HVACRDB

How to Develop and Launch a New Product

Well over 99 percent of most distributors' sales to their customers are products that the customer has purchased before. Well over 95 percent of most manufacturers' sales to their customers and distributors are products that the manufacturer was selling five years ago. New products are strategically important for many reasons, but often they get our attention just because they are rare.

Looking back at the HVACR industry, there were major steps forward, like the scroll compressor and the legislated high SEER change of 2006. Every year brings many introductions of new products that are important to both the manufacturer and their distributors. New product launches are a perennial bar conversation at HARDI meetings. Having participated in many of these over the years, my observation is that members regale each other with tales of launch disasters and topping the story of a foulup with one that is even worse. The perennial question is,“If new product launches are so important to us, why are we so bad at it?”

Listed below are some of the recurring mistakes that we uncovered in our research for the 2006 book, Working at Cross Purposes: How Distributors and Manufacturers Can Manage Conflict Successfully, published by the NAW Institute. I have provided them to the HVACR executive readers so they can at least take pleasure in making new mistakes, instead of these. This is such an important area that HARDI is doing a deep dive into this at the March Methods of Management Golf Retreat in Las Vegas.

From a manufacturer's perspective most new products are actually line extensions. A line extension is a product that is new for the manufacturer but is fundamentally something others are already offering in the marketplace. The No. 1 recurring mistake is that many manufacturers develop the wrong line extensions. They are wrong because they fail to pass the commercialization test. Check out the Product Development and Management Association at www.pdma.org. Yes, there is a professional association for developing and launching new products. Their chart below illustrates the number of ideas required to get one successful new product introduced. This is a complex area, but here are a couple of practical ideas for manufacturers and distributors to improve the development process.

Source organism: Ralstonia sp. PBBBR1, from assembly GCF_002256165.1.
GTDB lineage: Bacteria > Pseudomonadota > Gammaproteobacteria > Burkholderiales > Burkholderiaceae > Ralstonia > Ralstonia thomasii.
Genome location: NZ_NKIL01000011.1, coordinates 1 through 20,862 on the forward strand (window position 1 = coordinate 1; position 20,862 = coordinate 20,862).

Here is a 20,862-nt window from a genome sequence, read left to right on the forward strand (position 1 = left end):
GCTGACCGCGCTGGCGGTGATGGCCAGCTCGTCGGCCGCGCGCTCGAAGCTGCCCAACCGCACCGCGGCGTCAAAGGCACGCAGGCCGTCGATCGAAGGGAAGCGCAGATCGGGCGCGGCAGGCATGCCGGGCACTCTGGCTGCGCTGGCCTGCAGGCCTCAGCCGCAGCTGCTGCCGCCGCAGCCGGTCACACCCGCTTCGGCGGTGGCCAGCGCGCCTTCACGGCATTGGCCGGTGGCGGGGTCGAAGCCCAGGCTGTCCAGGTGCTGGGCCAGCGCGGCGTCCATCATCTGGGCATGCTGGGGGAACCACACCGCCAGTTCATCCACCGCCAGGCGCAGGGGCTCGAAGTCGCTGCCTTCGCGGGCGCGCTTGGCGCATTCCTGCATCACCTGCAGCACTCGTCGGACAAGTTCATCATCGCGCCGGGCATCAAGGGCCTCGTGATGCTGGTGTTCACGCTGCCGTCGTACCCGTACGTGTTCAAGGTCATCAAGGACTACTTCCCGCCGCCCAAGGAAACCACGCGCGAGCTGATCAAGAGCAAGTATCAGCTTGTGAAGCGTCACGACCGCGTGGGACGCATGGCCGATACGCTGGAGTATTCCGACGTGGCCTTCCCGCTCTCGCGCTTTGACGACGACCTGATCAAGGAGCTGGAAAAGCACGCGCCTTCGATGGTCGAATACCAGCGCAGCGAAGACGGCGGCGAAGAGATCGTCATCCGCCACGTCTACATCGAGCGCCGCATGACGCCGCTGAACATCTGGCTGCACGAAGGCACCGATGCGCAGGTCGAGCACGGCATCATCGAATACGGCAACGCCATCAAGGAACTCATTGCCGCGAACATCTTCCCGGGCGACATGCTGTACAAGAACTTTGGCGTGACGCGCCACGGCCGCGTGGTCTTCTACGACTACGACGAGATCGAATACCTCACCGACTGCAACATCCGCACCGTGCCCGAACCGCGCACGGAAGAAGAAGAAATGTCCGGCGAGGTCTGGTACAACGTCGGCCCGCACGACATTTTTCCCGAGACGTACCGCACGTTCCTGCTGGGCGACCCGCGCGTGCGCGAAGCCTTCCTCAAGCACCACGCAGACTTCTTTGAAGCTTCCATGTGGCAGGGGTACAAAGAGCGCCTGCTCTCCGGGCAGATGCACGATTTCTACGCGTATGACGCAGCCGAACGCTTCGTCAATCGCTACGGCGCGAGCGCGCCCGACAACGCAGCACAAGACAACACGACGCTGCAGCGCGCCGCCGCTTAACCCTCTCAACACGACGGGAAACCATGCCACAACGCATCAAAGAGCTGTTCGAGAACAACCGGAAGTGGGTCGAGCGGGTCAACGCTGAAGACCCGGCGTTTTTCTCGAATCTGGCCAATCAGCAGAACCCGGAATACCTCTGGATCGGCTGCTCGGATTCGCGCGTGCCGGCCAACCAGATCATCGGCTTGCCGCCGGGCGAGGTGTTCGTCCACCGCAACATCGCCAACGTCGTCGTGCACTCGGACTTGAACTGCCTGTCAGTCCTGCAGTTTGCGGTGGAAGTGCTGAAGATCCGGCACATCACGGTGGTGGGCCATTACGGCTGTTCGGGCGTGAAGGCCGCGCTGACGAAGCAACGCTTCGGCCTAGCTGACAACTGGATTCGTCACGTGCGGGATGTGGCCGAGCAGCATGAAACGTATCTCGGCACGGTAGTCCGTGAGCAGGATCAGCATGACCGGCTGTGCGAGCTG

• Manufacturers should bring in their best distributors and make them sign nondisclosure agreements. Rely on the distributors for input about the strengths and weaknesses of competitive product alternatives. There is a lot of low-hanging fruit here for most manufacturers. In addition to market insights, distributors can also provide target price points.
  • Distributors: When invited into the new product development process, recognize how important the process is to your key supplier. Give them truthful advice and remember that once the products actually exist, your supplier will expect you to sell them aggressively.

If there is a focus on developing the right products, the next most common mistake is to price it incorrectly in the marketplace. There is actually an analytical process called product positioning where a manufacturer brings together concerns for brand management, product line profitability and plant utilization. While some of the positioning concerns can get a bit complex, the obvious thing to get right is the original street price. Most of the mistakes that we have seen are around not giving the distributor the margin necessary to warrant a new product launch. The chart to the right illustrates a simple but powerful idea. The right way to price is to start with street price and pay channel partners what they need to warrant launch efforts, with the manufacturer getting what is left. If a manufacturer does this analysis and decides that there isn't a good enough financial return, they have made a rational business case decision. This is much better than deciding that there is a good enough financial return by denying all of the downstream partners adequate compensation. In both circumstances, the product will never survive and grow. In the first situation, the only investment was some product marketing folks and an Excel spreadsheet. In the second case, the manufacturer wasted a lot of money and really irritated their downstream channel partners.